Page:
As his disciples, our thoughts, words, and actions need to be preceded by silence too. Yet this is the silence we continually run away from and only face uncomfortably. Why? Perhaps the answer lies in our restless hearts seeking fulfillment in things other than God. Only a conscious “remaining in the moment” encounter with God in silence can bring that stillness and rest we crave. It is where God’s thirst for us meets our thirst for him.
Into Great Silence succeeded because it took us by the hand and gently led us back into the silence that is so undervalued and unsought in our culture. It taught us not to be afraid of silence, nor to run away from it. We discovered that the silence embraced by St. Bruno and lived by the Carthusian monks becomes not a burden but the space in which we can know ourselves more deeply and know God better. Free from distractions and noise, it leads us deeper into reality and all that is true.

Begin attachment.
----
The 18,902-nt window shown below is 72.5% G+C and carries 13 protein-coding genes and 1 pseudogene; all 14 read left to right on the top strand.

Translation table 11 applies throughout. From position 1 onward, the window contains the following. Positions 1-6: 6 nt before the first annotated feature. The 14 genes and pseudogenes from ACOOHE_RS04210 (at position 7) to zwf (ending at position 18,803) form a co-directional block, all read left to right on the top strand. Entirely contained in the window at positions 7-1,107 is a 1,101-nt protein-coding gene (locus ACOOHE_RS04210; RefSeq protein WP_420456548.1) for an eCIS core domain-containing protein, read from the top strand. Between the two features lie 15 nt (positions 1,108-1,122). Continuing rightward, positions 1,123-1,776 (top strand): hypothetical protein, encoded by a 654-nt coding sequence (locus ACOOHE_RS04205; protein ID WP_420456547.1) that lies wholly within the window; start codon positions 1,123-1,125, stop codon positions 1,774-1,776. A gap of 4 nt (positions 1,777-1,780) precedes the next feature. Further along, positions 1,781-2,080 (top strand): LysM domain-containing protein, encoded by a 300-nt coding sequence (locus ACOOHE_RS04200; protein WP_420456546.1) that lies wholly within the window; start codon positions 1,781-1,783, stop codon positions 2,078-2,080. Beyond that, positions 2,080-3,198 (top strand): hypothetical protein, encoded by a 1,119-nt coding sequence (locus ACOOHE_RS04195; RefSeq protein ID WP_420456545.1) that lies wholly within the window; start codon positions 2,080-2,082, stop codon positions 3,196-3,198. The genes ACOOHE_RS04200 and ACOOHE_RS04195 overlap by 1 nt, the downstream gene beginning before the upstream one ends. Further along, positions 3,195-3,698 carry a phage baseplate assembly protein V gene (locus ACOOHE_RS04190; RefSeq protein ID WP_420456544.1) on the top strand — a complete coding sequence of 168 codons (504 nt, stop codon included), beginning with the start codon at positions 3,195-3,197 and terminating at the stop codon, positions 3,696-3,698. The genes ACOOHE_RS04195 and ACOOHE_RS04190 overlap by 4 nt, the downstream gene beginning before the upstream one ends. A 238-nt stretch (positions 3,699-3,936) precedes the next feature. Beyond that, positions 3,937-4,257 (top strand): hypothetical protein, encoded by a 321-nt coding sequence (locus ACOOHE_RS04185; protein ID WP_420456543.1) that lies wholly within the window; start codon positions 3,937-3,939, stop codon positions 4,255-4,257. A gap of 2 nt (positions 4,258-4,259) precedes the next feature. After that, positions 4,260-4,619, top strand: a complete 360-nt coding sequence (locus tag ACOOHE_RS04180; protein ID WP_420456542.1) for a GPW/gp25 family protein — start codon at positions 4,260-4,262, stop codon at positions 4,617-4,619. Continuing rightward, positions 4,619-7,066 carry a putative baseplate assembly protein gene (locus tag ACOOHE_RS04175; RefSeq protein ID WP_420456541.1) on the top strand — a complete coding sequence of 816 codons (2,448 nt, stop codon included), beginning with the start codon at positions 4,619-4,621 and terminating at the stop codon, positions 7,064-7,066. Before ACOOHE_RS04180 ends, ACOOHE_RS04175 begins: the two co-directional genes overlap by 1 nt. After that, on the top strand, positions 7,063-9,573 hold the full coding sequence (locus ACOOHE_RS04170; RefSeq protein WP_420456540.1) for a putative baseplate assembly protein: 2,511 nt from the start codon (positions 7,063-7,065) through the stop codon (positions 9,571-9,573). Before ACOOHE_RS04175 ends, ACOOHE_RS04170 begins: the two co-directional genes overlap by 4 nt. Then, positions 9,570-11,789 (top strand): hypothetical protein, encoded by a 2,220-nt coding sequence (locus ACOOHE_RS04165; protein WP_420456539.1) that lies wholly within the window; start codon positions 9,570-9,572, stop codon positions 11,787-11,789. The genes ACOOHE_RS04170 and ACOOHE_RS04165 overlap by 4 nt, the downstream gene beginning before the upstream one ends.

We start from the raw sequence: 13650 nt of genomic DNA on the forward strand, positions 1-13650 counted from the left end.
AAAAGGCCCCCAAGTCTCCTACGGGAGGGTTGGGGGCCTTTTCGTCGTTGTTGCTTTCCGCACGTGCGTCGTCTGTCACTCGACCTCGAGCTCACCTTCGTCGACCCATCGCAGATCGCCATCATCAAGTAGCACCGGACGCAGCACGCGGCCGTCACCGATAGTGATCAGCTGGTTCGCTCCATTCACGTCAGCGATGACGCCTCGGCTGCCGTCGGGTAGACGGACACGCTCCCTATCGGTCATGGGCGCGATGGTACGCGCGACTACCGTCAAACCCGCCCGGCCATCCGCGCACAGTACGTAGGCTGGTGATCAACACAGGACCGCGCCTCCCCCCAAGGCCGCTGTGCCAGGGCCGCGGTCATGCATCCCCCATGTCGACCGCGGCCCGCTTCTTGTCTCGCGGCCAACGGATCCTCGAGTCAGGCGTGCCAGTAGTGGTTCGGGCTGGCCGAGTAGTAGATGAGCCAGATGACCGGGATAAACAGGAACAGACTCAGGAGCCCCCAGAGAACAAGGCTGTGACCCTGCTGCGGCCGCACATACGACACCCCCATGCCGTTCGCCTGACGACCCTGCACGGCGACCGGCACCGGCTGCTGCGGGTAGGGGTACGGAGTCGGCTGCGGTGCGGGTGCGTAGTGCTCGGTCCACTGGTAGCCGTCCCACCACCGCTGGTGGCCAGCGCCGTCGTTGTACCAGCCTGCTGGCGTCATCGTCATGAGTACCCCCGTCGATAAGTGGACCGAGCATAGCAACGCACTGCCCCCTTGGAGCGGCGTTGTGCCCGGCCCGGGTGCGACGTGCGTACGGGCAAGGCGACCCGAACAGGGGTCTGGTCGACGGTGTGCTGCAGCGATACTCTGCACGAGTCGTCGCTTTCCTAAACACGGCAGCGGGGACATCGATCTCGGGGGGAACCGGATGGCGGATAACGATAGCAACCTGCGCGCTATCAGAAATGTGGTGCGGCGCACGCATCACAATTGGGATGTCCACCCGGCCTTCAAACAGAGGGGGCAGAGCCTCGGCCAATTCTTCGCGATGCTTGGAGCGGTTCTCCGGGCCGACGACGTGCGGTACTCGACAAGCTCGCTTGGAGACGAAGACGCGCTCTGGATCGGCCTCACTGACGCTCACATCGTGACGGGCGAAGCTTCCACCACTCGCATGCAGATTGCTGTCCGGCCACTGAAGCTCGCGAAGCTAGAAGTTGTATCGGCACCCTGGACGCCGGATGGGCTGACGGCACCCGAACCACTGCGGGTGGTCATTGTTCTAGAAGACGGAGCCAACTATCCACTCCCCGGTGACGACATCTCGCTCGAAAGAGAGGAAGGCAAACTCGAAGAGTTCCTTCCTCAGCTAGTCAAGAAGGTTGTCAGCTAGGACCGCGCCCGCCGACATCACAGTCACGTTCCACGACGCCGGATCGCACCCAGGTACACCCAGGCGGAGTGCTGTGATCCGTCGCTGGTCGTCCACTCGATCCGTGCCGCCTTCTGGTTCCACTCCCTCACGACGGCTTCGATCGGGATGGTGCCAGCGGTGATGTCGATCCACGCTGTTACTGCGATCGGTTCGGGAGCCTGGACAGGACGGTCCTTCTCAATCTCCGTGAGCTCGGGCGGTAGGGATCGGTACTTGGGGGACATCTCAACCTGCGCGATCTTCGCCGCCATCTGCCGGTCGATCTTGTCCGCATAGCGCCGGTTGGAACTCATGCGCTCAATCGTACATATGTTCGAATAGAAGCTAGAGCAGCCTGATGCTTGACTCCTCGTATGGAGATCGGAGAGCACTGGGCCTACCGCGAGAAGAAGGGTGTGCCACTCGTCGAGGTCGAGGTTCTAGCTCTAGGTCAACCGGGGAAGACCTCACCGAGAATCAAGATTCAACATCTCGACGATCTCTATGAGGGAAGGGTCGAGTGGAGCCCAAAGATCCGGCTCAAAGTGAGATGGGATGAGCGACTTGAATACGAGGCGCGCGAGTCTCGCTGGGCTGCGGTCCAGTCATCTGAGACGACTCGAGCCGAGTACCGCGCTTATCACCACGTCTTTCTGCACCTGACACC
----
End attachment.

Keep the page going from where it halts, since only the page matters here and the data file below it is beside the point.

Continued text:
Blaise Pascal once lamented that “all of humanity’s problems stem from man’s inability to sit quietly in a room alone” (Pensées). On this feast day of St. Bruno, we give thanks to God and the Carthusians for teaching us not to flee from solitude and the sound of silence. For it is in silence that we encounter both our misery and God’s mercy—our blessedness and God’s intimate union with us. There, we find the graceful silence lived by the monks at Chartreuse—the silence and stillness they invite us to cherish and cultivate every day.